Published December 19, 2012
Retiring SPSCC president leaves a legacy of expansion, visibilityLISA PEMBERTON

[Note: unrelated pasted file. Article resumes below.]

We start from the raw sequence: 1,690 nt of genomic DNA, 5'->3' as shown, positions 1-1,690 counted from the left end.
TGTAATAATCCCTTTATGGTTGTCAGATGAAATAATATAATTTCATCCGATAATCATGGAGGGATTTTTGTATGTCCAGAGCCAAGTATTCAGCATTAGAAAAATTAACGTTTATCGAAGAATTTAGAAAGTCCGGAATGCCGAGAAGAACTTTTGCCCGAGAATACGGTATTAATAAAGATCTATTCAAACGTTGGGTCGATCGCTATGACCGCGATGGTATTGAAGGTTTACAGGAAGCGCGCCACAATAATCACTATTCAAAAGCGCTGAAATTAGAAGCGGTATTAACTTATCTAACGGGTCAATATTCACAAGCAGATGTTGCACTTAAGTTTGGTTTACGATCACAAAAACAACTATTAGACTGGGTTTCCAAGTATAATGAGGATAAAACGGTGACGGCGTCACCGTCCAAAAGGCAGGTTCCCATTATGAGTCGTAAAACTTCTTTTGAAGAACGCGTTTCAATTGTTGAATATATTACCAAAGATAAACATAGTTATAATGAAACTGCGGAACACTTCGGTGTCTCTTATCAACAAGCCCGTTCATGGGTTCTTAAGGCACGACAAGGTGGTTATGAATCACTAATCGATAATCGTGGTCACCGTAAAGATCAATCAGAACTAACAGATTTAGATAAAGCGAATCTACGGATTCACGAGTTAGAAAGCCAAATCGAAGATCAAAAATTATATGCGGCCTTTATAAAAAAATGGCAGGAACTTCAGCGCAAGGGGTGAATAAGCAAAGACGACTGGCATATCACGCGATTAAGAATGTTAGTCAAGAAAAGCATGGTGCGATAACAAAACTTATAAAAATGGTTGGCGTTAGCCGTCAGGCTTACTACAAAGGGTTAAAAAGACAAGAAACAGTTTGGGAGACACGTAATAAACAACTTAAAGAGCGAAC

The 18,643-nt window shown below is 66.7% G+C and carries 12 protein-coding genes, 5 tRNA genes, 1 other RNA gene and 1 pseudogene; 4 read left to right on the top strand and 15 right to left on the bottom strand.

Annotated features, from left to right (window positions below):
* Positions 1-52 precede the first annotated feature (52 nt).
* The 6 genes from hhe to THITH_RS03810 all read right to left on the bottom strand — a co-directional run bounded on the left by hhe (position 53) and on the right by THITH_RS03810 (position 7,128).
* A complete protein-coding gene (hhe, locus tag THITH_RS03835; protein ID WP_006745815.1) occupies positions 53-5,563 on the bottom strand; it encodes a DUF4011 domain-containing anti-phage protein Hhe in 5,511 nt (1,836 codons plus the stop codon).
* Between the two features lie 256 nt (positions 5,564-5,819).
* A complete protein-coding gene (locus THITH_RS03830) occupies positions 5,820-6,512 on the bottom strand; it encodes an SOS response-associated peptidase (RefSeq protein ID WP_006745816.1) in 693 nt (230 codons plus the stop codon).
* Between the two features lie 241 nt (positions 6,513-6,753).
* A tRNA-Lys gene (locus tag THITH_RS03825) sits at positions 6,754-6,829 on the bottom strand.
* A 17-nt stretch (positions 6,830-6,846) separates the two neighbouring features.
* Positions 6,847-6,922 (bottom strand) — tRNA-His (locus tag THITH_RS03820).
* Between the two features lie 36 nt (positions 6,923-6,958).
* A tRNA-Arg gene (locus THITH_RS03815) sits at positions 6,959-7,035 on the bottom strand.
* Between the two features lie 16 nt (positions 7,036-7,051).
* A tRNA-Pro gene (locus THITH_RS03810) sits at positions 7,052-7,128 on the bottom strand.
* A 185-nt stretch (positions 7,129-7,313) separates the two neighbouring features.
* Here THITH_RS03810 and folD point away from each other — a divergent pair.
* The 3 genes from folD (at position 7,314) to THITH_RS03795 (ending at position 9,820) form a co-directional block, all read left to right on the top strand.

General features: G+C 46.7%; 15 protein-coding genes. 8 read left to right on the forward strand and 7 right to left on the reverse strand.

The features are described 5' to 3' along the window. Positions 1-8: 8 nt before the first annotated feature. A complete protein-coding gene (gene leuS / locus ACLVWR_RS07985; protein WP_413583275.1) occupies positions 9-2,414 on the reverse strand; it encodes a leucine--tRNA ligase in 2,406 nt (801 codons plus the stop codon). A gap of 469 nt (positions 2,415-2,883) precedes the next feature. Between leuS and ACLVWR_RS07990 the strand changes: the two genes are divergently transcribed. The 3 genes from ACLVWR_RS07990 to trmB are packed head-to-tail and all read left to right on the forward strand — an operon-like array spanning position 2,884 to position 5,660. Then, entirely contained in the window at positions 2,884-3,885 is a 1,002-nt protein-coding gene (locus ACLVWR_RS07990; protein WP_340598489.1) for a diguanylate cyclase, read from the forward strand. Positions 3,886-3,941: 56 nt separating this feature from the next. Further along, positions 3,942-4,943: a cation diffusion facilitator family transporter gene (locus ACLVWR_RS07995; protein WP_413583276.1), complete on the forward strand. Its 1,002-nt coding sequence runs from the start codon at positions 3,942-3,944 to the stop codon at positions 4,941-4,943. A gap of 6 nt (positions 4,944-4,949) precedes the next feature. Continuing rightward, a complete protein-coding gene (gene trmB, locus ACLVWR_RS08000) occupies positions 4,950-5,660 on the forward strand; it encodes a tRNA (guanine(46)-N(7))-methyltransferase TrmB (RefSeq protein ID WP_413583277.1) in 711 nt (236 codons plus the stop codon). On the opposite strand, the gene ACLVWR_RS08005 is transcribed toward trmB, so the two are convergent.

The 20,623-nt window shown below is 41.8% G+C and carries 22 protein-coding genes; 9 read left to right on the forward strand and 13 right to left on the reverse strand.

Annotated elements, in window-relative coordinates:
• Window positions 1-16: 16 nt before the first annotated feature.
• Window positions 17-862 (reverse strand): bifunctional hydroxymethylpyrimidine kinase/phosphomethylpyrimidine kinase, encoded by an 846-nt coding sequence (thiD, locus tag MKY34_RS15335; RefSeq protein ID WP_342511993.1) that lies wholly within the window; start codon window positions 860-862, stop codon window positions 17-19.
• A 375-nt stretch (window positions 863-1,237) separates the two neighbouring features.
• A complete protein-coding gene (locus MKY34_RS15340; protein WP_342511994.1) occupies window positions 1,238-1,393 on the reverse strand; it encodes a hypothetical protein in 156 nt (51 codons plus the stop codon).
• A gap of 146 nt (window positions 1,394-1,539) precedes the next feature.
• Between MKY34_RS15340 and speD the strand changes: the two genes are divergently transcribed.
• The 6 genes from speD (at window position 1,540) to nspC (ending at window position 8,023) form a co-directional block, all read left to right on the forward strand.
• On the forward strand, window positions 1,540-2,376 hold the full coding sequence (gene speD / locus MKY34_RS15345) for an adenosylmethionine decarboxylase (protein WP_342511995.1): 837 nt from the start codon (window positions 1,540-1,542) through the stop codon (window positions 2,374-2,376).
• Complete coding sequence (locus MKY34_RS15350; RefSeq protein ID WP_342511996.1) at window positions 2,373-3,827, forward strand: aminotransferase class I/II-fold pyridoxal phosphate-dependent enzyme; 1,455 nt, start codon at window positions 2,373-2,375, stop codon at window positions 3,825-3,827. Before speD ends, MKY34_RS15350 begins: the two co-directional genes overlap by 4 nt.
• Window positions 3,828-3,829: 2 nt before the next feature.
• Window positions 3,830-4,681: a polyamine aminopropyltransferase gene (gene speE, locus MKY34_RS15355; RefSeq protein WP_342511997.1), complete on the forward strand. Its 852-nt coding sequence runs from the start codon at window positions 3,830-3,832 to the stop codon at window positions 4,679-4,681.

South Puget Sound Community College president Gerald Pumphrey said he’s looking forward to retiring next month and having more time for photography, boating and working on projects around the house. And most of all, he’s looking forward to spending time with friends and family. “I hope to spend some time with my daughter,” Pumphrey said. Leading SPSCC the past six years has been rewarding, he said. “I’ve enjoyed being here, and truly valued the relationships with faculty, students and staff,” he said. “It’s been a very welcoming community.” But it also has been time-consuming and stressful, he said. College officials have had to deal with major state budget reductions four years in a row. “That’s just wearing,” Pumphrey said. “It takes a mental toll on you.” And then there was the cancer scare. About 18 months ago, Pumphrey was diagnosed with melanoma on his scalp. “It was serious,” he said. “We think it was resolved.” Doctors continue to monitor it, and the clinical work has come back fine, Pumphrey said. But the ordeal was a strong reminder that time is precious, health is important and there really is more to life than a successful career. “Certainly, an adverse health event causes one to think,” Pumphrey said. “A motivation is to get some control over the amount of discretionary time I have.” Pumphrey leaves with a legacy of leading the college through some of its most difficult financial times in history, said Jason Salcedo, a professor of English. “Not long after he came in the economy collapsed, and the economy for education really collapsed,” he said. “I think he’s led us through tough economic times. It’s not easy being a leader in a budget crisis, when every cut offends a constituency.” Tom Witt, professor of automotive technology and former faculty union president, said Pumphrey will be remembered as a collaborator. “When he came in, there were a lot of personnel issues that he had to deal with,” he said. “I think he’s done a very good job dealing with a lot of those kinds of issues. … His ultimate goal was to make this a place where everybody felt comfortable, like a big family.” Pumphrey also fought hard on the hill to protect programs that were at risk of being cut by the Legislature, Witt said. “I know a lot of colleges — they were closing programs, they were losing people,” he said. “None of that happened here, and I think a lot of that had to do with his leadership. He’s always been a very good liaison over there.” Sally Murrow, coordinator for the college’s internship program, said she’ll remember Pumphrey for being a leader who was approachable, a good listener and willing to try new partnerships. “He just doesn’t just sit in his office; he gets out and about and checks in with people,” Murrow added. “He has lunch in our cafeteria. He’ll eat lunch with students, faculty and staff.” Pumphrey arrived at SPSCC on Aug. 1, 2006, after serving five years as president of Bellingham Technical College. Before coming to Washington, Pumphrey spent six years at Guilford Technical Community College in Jamestown, N.C., where he served as director of work force preparedness, dean of instruction and vice president of instruction. Earlier in his career, Pumphrey was a cabinet worker, and it’s clear that he’s still a very much a builder at heart. Under his watch, three new buildings have risen on SPSCC’s campus. In addition, the college’s oldest facility, Building 22, is about halfway through a $30 million renovation. When finished, the 90,000-square-foot building will house the college’s library and media services and serve as a “one-stop shopping place” for student services such as financial aid, counseling, testing and admissions, college officials say. “It’s going to be an impressive building,” Salcedo said. “It’s going to expand our library and office space.” Pumphrey said one of the biggest challenges in his job was letting go of a dream of overseeing construction of SPSCC’s proposed Hawks Prairie campus on a 54.5-acre parcel off Marvin Road Northeast. “Frankly, one of the attractions (for this job) was Hawks Prairie,” he said. “That hasn’t happened, and isn’t going to happen soon. I thought we’d be building within the next two years (of my arrival), and then the Great Recession happened.” Instead, the college has decided to purchase the Rowesix Office Park near downtown Lacey. It hopes to open a satellite campus on the 8-acre property by fall 2015, and it’s sure to be a major project for the college’s next president, Pumphrey said. “That will take some attention in terms of planning and execution,” he said.